COVID hospitalizations pushing region toward economic rollbacks

Steve Nash / Brownwood Bulletin
covid graphic

While local officials say they have no intention of shutting down the local economy because of rising COVID cases, the multi-county trauma region that includes Brown County nearly had enough COVID hospitalizations as of Tuesday to trigger state-mandated rollbacks.

If 15 percent of hospitalizations in a trauma region are at 15 percent for a week, that will mean rollbacks for that region, which would include 50 percent of capacity for businesses and the closing of bars, Brownwood/Brown County Health Administrator Lisa Dick told Brownwood City Council members Tuesday morning.

Region D — which includes Brown County — was at 14.3 percent Tuesday morning, Dick told council members. 

Dick said the rollbacks would occur as a region and would follow the Texas reopening plan announced earlier this year by Gov. Greg Abbott. Businesses are currently at 75 percent capacity.

Hendrick Medical Center Brownwood had 16 COVID patients as of Monday morning, Dick said. 

While Dick said the Brownwood hospital’s bed capacity changes daily, the facility’s COVID patients were at 52 percent of the hospital’s capacity, council members were told.

Brownwood Mayor Stephen Haynes said the city would be putting out a press release related to the possible rollbacks.

Brown County had 441 active cases as of Tuesday morning, Dick told council members, an increase of 218 from a week ago. There have been 40 COVID deaths in Brown County.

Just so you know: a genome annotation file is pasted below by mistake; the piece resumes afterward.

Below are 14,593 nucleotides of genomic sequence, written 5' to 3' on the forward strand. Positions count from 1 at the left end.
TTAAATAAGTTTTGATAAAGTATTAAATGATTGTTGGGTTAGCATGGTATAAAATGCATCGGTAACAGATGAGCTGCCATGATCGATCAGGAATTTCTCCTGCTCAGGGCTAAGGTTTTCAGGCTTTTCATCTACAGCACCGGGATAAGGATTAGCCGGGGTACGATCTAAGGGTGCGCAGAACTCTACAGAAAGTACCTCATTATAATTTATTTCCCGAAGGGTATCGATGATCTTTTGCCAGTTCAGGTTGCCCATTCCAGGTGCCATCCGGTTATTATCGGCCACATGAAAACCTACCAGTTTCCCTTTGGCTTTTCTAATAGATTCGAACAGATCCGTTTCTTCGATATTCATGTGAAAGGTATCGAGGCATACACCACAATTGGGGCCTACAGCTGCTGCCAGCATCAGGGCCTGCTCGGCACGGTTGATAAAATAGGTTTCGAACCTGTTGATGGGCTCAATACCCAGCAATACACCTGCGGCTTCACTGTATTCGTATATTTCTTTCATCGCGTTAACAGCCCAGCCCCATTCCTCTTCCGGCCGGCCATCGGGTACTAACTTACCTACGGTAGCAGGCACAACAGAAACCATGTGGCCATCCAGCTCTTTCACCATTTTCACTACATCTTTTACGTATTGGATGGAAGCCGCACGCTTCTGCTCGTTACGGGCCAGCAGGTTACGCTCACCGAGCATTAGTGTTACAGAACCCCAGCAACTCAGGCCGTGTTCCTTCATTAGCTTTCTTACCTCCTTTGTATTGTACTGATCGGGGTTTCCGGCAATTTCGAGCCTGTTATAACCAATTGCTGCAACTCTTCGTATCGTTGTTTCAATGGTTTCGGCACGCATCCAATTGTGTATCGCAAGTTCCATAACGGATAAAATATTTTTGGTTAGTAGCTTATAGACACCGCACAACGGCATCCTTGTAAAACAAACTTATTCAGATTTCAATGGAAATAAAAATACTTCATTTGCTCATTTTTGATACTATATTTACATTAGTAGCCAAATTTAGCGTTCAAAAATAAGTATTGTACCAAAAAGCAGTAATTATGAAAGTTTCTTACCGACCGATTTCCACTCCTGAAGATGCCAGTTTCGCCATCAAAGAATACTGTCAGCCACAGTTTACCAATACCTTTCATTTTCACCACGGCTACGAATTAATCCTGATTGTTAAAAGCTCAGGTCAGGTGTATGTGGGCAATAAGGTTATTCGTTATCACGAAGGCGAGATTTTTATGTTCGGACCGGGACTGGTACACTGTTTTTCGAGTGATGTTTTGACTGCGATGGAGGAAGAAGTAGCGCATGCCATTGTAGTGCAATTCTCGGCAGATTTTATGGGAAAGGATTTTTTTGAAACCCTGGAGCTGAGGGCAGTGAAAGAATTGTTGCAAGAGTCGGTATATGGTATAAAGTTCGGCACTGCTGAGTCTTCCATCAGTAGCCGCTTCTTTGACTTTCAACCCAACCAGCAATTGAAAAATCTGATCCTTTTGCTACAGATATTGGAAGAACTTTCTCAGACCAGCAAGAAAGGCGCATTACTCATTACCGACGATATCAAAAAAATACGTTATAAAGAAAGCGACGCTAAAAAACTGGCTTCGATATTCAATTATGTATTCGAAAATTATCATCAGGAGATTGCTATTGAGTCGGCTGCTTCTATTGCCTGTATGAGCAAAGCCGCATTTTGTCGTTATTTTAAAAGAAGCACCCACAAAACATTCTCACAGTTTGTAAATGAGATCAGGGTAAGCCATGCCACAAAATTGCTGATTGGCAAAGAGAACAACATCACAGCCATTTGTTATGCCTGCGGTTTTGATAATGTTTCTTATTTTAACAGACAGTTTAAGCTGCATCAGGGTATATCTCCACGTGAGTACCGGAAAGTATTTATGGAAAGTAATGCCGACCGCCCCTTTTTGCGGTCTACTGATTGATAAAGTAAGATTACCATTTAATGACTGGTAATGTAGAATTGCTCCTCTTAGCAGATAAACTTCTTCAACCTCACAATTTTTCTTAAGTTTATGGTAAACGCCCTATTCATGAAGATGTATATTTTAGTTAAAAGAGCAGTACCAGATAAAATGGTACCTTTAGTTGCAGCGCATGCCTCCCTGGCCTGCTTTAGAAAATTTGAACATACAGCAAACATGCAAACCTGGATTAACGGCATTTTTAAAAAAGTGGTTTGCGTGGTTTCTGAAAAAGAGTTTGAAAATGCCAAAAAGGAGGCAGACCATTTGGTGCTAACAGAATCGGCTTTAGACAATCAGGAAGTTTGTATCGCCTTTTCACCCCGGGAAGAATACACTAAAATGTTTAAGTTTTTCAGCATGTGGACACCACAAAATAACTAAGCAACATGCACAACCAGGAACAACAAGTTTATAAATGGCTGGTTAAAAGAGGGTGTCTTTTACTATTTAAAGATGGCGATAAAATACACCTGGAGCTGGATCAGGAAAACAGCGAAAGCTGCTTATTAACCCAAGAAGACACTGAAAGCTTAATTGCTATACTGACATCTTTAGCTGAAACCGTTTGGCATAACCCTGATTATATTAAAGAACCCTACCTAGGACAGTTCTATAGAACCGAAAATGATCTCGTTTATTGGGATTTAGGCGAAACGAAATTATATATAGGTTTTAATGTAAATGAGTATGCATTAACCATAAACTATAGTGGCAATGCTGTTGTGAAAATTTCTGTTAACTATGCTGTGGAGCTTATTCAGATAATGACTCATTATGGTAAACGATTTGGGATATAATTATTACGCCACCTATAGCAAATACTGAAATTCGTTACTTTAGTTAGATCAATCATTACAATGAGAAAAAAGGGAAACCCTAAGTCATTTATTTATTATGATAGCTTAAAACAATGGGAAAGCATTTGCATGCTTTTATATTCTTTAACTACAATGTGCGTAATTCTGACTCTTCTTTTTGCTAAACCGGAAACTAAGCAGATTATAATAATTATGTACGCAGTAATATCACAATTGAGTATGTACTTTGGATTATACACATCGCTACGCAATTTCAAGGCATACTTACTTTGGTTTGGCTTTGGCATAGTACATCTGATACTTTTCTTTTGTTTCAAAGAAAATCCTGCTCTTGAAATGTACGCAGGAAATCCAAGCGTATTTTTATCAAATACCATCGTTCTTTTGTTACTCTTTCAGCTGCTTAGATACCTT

The 40th death, which the health department received a report of Monday, was a woman in her 60s. The county had a total of 1,618 positive cases Monday, 1,167 recoveries and 5,205 negative reports.

Local officials continued asking the community to take steps including wearing masks in public, practicing social distancing and avoiding large gatherings.

Haynes said while people feel powerless and helpless to stop the COVID crisis, “all of us as individuals can do the little things.”

On Monday, Brown County Judge Paul Lilly elaborated after the commissioners court meeting on the COVID crisis. Lilly said he met with the mayors of the county’s cities on Nov. 20.

“We came out of that meeting unified, as we went in,” Lilly said. “We will not be shutting anything down. We all agreed that we’re at a stage now where personal integrity, personal responsibility is the key. Wear your masks. Don’t congregate in large groups.”

Speaking three days before Thanksgiving, Lilly added, “I want to make this very clear: what you do with your family on a designated holiday is your business. It’s not the business of the government.

“No one’s going to come into your house and say you’ve got X number of people here, you’re in violation. It’s not going to happen. But I am begging you, act smartly, act wisely, save your family from potential exposure.” 

Brown County has been hit “extraordinarily hard for a county of under 40,000,” Lilly said. “The virus is here and we can’t avoid it coming to our county. However we can take precautions and this is what I am urging everyone to do. … our only options are that we curb its spread and we hold out until we can get that (vaccine).”

Dick told City Council members Tuesday she she’s curbing the virus as “a personal responsibility issue.”